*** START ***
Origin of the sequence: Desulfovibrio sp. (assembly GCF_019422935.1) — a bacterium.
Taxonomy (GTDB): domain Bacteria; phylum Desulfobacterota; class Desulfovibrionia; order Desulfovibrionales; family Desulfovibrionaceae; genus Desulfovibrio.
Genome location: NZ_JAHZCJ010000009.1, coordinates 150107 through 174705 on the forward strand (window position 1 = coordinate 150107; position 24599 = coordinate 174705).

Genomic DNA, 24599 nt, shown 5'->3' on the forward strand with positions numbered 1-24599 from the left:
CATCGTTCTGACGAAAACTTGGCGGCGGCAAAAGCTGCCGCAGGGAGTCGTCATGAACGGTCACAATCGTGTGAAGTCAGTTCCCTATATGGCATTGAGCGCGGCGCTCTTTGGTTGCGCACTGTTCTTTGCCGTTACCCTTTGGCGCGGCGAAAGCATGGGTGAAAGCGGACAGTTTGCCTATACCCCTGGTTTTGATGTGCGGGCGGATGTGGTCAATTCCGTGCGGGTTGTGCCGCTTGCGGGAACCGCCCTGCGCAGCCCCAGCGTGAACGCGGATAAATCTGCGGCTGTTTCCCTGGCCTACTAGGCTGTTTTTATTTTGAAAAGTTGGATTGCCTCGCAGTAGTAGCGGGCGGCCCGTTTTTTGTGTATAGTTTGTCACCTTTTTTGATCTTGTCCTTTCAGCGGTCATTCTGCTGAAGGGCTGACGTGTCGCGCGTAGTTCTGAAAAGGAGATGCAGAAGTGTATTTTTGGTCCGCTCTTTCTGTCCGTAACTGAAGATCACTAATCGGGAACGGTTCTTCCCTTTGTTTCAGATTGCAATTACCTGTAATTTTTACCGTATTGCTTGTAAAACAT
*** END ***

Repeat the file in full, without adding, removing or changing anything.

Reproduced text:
Origin of the sequence: Desulfovibrio sp. (assembly GCF_019422935.1) — a bacterium.
Taxonomy (GTDB): domain Bacteria; phylum Desulfobacterota; class Desulfovibrionia; order Desulfovibrionales; family Desulfovibrionaceae; genus Desulfovibrio.
Genome location: NZ_JAHZCJ010000009.1, coordinates 150107 through 174705 on the forward strand (window position 1 = coordinate 150107; position 24599 = coordinate 174705).

Genomic DNA, 24599 nt, shown 5'->3' on the forward strand with positions numbered 1-24599 from the left:
CATCGTTCTGACGAAAACTTGGCGGCGGCAAAAGCTGCCGCAGGGAGTCGTCATGAACGGTCACAATCGTGTGAAGTCAGTTCCCTATATGGCATTGAGCGCGGCGCTCTTTGGTTGCGCACTGTTCTTTGCCGTTACCCTTTGGCGCGGCGAAAGCATGGGTGAAAGCGGACAGTTTGCCTATACCCCTGGTTTTGATGTGCGGGCGGATGTGGTCAATTCCGTGCGGGTTGTGCCGCTTGCGGGAACCGCCCTGCGCAGCCCCAGCGTGAACGCGGATAAATCTGCGGCTGTTTCCCTGGCCTACTAGGCTGTTTTTATTTTGAAAAGTTGGATTGCCTCGCAGTAGTAGCGGGCGGCCCGTTTTTTGTGTATAGTTTGTCACCTTTTTTGATCTTGTCCTTTCAGCGGTCATTCTGCTGAAGGGCTGACGTGTCGCGCGTAGTTCTGAAAAGGAGATGCAGAAGTGTATTTTTGGTCCGCTCTTTCTGTCCGTAACTGAAGATCACTAATCGGGAACGGTTCTTCCCTTTGTTTCAGATTGCAATTACCTGTAATTTTTACCGTATTGCTTGTAAAACAT